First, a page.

In straits of death they never will him leave.
There is not one thenceforth employs his spear,
But with their swords they strike in company.
The battle is straitened marvellously.
Across that field the bold Malprimes canters;
Who of the Franks hath wrought there much great damage.
Naimes the Duke right haughtily regards him,
And goes to strike him, like a man of valour,
And of his shield breaks all the upper margin,
Tears both the sides of his embroidered ha'berk,
Through the carcass thrusts all his yellow banner;
So dead among sev'n hundred else he casts him.
King Canabeus, brother of the admiral,
Has pricked his horse with spurs in either flank;
He's drawn his sword, whose hilt is of crystal,
And strikes Naimun on's helmet principal;
Away from it he's broken off one half,
Five of the links his brand of steel hath knapped;
No pennyworth the hood is after that;
Right to the flesh he slices through the cap;
One piece of it he's flung upon the land.
Great was the blow; the Duke, amazed thereat,
Had fallen ev'n, but aid from God he had;
His charger's neck he clasped with both his hands.
Had the pagan but once renewed the attack,
Then was he slain, that noble old vassal.
Came there to him, with succour, Charles of France.
Keen anguish then he suffers, that Duke Naimes,
And the pagan, to strike him, hotly hastens.
"Culvert," says Charles, "You'll get now as you gave him!"
With vassalage he goes to strike that pagan,
Shatters his shield, against his heart he breaks it,
Tears the chin-guard above his hauberk mailed;
So flings him dead: his saddle shall be wasted.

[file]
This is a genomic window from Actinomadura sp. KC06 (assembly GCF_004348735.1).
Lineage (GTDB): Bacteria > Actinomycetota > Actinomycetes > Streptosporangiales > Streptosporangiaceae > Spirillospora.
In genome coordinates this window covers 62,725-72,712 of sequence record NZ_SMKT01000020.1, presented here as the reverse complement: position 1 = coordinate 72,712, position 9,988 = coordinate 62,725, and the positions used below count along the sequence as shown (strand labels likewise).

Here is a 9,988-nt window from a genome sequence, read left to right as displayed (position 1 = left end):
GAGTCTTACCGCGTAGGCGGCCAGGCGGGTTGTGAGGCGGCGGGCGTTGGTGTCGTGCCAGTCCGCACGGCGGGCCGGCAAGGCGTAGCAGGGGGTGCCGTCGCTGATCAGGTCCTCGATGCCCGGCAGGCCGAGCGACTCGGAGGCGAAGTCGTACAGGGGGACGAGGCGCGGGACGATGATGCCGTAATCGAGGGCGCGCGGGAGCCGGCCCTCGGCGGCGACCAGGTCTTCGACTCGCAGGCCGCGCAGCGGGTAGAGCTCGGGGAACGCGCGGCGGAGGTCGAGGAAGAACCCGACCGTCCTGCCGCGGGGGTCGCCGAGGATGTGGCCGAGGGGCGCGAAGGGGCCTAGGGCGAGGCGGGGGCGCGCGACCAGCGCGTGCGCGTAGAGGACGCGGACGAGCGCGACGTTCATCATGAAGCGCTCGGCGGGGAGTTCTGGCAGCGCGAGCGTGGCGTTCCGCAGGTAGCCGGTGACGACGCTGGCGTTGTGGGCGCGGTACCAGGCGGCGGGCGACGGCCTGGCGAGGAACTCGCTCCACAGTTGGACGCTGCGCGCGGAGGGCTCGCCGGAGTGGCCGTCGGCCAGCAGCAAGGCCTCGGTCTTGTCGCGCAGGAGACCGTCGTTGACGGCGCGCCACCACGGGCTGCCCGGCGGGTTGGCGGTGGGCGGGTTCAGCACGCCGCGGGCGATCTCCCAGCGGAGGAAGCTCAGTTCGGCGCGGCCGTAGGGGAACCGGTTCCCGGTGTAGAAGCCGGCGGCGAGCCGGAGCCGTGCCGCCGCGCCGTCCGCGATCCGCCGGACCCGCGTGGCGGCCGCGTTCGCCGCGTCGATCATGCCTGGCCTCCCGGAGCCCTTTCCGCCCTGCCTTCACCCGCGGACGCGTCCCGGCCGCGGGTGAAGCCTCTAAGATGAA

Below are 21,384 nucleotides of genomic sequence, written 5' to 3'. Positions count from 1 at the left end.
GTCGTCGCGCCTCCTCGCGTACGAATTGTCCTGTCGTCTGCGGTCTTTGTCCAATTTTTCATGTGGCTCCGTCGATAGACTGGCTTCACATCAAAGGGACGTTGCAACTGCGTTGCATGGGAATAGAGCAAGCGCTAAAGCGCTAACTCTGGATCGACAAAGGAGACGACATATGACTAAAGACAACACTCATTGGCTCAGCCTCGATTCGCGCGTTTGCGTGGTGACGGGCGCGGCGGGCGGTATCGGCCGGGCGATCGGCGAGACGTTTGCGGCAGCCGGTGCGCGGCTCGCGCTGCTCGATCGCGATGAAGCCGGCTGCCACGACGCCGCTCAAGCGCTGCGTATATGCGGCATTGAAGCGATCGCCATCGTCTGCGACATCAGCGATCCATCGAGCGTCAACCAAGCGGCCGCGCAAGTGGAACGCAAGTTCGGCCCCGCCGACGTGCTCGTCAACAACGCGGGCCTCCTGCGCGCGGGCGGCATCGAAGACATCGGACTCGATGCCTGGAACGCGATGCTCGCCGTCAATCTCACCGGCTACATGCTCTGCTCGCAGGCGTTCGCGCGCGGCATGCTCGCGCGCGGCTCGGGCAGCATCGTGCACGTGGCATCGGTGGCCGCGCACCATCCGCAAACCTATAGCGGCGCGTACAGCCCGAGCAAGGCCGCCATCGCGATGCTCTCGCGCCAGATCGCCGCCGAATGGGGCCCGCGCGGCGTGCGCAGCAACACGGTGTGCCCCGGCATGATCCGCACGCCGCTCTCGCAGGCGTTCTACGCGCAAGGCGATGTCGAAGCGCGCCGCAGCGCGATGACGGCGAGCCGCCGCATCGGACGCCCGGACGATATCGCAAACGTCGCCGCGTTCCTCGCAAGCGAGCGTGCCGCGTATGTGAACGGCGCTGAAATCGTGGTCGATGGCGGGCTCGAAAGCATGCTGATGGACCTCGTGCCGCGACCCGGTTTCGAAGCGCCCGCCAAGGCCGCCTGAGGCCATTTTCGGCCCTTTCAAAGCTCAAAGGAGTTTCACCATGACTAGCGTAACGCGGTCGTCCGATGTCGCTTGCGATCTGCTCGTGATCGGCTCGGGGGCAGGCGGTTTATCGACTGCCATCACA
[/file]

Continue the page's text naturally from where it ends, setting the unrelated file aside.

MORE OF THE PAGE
Bitter great grief has Charlemagne the King,
Who Duke Naimun before him sees lying,
On the green grass all his clear blood shedding.
Then the Emperour to him this counsel gives:
"Fair master Naimes, canter with me to win!
The glutton's dead, that had you straitly pinned;
Through his carcass my spear I thrust once in."
Answers the Duke: "Sire, I believe it, this.
Great proof you'll have of valour, if I live."
They 'ngage them then, true love and faith swearing;
A thousand score of Franks surround them still.
Nor is there one, but slaughters, strikes and kills.
Then through the field cantered that admiral,
Going to strike the county Guineman;
Against his heart his argent shield he cracked,
The folds of his hauberk apart he slashed,
Two of his ribs out of his side he hacked,
So flung him dead, while still his charger ran.
After, he slew Gebuin and Lorain,
Richard the old, the lord of those Normans.
"Preciuse," cry pagans, "is valiant!
Baron, strike on; here have we our warrant!"
Who then had seen those Arrabit chevaliers,
From Occiant, from Argoille and from Bascle!
And well they strike and slaughter with their lances;
But Franks, to escape they think it no great matter;
On either side dead men to the earth fall crashing.
Till even-tide 'tis very strong, that battle;
Barons of France do suffer much great damage,
Grief shall be there ere the two hosts be scattered.
Right well they strike, both Franks and Arrabies,
Breaking the shafts of all their burnished spears.
Whoso had seen that shattering of shields,
Whoso had heard those shining hauberks creak,
And heard those shields on iron helmets beat,
Whoso had seen fall down those chevaliers,
And heard men groan, dying upon that field,
Some memory of bitter pains might keep.
That battle is most hard to endure, indeed.
And the admiral calls upon Apollin
And Tervagan and Mahum, prays and speaks:
"My lords and gods, I've done you much service;
Your images, in gold I'll fashion each;
Against Carlun give me your warranty!"
Comes before him his dear friend Gemalfin,
Evil the news he brings to him and speaks:
"Sir Baliganz, this day in shame you're steeped;
For you have lost your son, even Malprime;